A book that I found difficult to pin down. At the heart of the novel is Meepers, homeless, living in a sequence of outbuildings and tower blocks found through his knowledge of the city, a self-made expert on London history, particularly the Roman period and the Dark Ages, obsessed with whether London ceased to exist or not during this period, and what that means for the future. Interspersed with vignettes from London's past and the letters to his distant partner of Emery, the more establishment orientated academic who rejected Meeper's submissions for publication, but who then finds himself building up a relationship, even friendship, with Meepers, the whole provides a view of London that precedes the likes of Ian Sinclair, Peter Ackroyd and others - psychogeography in all but name - depicting the city at a time of severe change (the book was written in 1975, with Thatcherism and its impact on the capital still over the horizon (Duffy was being thoroughly prescient).

If that all sounds a bit too abstract or nouveau to make enjoyable reading, I found Capital a thoroughly engrossing, entertaining, and intriguing read. Ultimately, it's a character centred novel, the character being London itself. It may have been written some forty or so years ago, but much, indeed most, is still pertinent today - but then some cities are timeless, or at least feel that way to those who inhabit them.

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Oliver Twist by Charles Dickens *****

Dickens is one of the great writers on London, and many of his books feature the city prominently.  That's certainly the case in Oliver Twist, and I've spent many a happy hour wandering streets to find the sites, even if they are all rather different nowadays (posh apartments instead of slum rookeries!).  Oliver Twist is also one of those books that's deeply embedded in our culture: just think of the iconic figure asking for more, and the roll call of well known characters of the likes of the Artful Dodger (a surprisingly minor character in the book), Fagin, Bill Sykes, Nancy and Mr Bumble. It's one of those books that we think we know, even if we've never read it. And as with so many of that ilk, once I actually sat down to read it, it was so much more complex and more deeply drawn than any of the derivations.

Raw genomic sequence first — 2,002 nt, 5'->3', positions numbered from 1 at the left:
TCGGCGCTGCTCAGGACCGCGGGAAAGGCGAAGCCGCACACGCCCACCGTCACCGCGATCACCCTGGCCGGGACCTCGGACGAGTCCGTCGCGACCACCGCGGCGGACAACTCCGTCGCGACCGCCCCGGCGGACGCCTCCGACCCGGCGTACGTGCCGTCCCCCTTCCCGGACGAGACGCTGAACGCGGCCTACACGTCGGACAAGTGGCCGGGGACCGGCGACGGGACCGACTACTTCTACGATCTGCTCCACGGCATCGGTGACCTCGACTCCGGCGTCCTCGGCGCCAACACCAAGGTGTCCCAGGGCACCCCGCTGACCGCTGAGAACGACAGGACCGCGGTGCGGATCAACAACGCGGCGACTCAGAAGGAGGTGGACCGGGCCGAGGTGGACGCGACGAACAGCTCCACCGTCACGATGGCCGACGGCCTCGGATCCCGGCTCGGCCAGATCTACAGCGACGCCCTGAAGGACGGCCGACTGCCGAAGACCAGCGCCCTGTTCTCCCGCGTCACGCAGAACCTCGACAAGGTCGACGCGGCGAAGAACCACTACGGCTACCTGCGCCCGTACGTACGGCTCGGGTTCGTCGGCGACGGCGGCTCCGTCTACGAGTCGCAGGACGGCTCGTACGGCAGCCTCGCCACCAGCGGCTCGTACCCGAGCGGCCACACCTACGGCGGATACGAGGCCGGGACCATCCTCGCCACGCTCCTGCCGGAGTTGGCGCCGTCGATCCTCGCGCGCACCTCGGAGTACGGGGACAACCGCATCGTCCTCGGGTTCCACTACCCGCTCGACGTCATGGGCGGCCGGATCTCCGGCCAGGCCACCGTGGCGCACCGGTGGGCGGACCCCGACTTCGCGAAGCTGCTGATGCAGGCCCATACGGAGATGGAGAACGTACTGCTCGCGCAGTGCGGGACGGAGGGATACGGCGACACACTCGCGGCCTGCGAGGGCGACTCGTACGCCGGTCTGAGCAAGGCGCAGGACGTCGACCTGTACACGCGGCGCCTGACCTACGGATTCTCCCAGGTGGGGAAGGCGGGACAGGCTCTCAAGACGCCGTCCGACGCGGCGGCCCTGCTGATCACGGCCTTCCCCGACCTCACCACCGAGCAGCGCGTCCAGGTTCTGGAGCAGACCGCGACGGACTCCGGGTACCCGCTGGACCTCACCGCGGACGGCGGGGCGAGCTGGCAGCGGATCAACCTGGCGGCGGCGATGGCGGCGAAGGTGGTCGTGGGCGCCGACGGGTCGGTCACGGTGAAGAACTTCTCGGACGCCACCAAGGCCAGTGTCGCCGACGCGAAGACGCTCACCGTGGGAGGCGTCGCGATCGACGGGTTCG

Even so, I was still surprised at what a good book OT actually turned out to be. It's obviously earlier Dickens.  The writing, even when dealing with some pretty black affairs, is much lighter, and the language is (a bit) more straightforward; there is a strong streak of ironic humour which is less apparent in some of his later works. However, the plotting is hallmark Dickens, as are the London settings, and his handling of the characters, with his oh so nice hero, his overly sentimental view of any female younger than thirty, his villains drawn in the blackest of inks (although I developed a sneaking regard for Fagin) and his usual roster of larger than life minor characters. It doesn't quite achieve the full six stars though, not least because Dickens really does overdo the coincidence. The one upon which the plot hinges I could just about handle - they do happen - but there are one or two more minor ones later on where I just metaphorically threw my hands up in despair! But there again, that's hallmark Dickens - totally overegging the pudding! Bearing all that in mind, it remains one that I would thoroughy recommend, and, being one of his slimmer volumes, a book that would provide a newcomer with a great taste of whether they might enjoy the rest of Dickens's work.

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Capital by John Lanchester ****

Capital has had very mixed reviews, largely on the negative side, and I can see why. It's one of those multi-threaded novels, with several parallel stories running at the same time, the one common point being that they are all based in or around a street in South London, and that all the residents have been subject to some sort of slightly threatening campaign by a mystery individual. There is an irony here, in that the campaign is all about "We Want What You've Got", yet none of the recipients can understand why - they'd happily exchange quite a bit of what they've got for something else!
The problem is, though, that few of the stories every really connect: they largely stay separate throughout. Equally, the characters themselves are all somewhat stereotypical: the banker anxious about his bonus with his shopaholic wife, the Asian family at the corner shop, the last 'original' (I.e. born in the street) inhabitant, the Polish builder, etc et, all a bit superficial. And some fairly obvious things happen (it is all pretty predictable). It's certainly not a patch on some other 'London novels' like Michael Moorcroft's Mother London or Norman Collins's London Belongs To Me (both superb!). And yet.....
And yet, I raced through it, and really enjoyed it. Whilst it was predictable, I still wanted to know what happened and how things were going to turn out; I found most of the characters very 'normal' and likeable (apart from the shopaholic wife!), even if I didn't like individual characteristics. They weren't drawn with any great depth, we didn't get any great insights, but at the end I felt that this what life is like. So, not a great book, certainly not as great as it feels the author is aspiring to with way too many flaws, but an enjoyable, readable one, that I found I wanted to keep reading to the end.  For sheet compulsive readability it deserves a four star rating.